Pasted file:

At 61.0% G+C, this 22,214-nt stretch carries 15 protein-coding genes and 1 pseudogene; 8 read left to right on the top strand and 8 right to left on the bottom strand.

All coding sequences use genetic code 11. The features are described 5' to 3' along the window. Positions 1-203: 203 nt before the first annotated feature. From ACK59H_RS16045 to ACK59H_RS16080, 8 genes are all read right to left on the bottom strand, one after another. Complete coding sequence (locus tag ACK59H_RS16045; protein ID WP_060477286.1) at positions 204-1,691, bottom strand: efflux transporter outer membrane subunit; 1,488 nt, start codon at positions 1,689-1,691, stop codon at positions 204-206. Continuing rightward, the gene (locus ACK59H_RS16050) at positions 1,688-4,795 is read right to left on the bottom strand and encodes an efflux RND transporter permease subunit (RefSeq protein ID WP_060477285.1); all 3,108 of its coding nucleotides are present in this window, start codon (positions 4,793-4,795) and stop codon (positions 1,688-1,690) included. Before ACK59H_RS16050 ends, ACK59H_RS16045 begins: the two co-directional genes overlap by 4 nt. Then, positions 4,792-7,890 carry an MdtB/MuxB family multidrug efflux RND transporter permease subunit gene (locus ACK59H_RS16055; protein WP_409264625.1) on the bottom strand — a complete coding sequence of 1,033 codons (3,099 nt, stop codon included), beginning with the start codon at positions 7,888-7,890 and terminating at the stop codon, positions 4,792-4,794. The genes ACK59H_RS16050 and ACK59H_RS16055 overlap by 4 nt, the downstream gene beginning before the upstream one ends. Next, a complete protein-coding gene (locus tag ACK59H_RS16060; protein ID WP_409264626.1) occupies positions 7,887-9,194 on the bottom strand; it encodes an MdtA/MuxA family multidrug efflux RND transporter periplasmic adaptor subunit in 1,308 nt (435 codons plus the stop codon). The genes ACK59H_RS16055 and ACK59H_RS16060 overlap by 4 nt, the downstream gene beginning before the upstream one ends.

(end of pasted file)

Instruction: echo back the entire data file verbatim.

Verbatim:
At 61.0% G+C, this 22,214-nt stretch carries 15 protein-coding genes and 1 pseudogene; 8 read left to right on the top strand and 8 right to left on the bottom strand.

All coding sequences use genetic code 11. The features are described 5' to 3' along the window. Positions 1-203: 203 nt before the first annotated feature. From ACK59H_RS16045 to ACK59H_RS16080, 8 genes are all read right to left on the bottom strand, one after another. Complete coding sequence (locus tag ACK59H_RS16045; protein ID WP_060477286.1) at positions 204-1,691, bottom strand: efflux transporter outer membrane subunit; 1,488 nt, start codon at positions 1,689-1,691, stop codon at positions 204-206. Continuing rightward, the gene (locus ACK59H_RS16050) at positions 1,688-4,795 is read right to left on the bottom strand and encodes an efflux RND transporter permease subunit (RefSeq protein ID WP_060477285.1); all 3,108 of its coding nucleotides are present in this window, start codon (positions 4,793-4,795) and stop codon (positions 1,688-1,690) included. Before ACK59H_RS16050 ends, ACK59H_RS16045 begins: the two co-directional genes overlap by 4 nt. Then, positions 4,792-7,890 carry an MdtB/MuxB family multidrug efflux RND transporter permease subunit gene (locus ACK59H_RS16055; protein WP_409264625.1) on the bottom strand — a complete coding sequence of 1,033 codons (3,099 nt, stop codon included), beginning with the start codon at positions 7,888-7,890 and terminating at the stop codon, positions 4,792-4,794. The genes ACK59H_RS16050 and ACK59H_RS16055 overlap by 4 nt, the downstream gene beginning before the upstream one ends. Next, a complete protein-coding gene (locus tag ACK59H_RS16060; protein ID WP_409264626.1) occupies positions 7,887-9,194 on the bottom strand; it encodes an MdtA/MuxA family multidrug efflux RND transporter periplasmic adaptor subunit in 1,308 nt (435 codons plus the stop codon). The genes ACK59H_RS16055 and ACK59H_RS16060 overlap by 4 nt, the downstream gene beginning before the upstream one ends.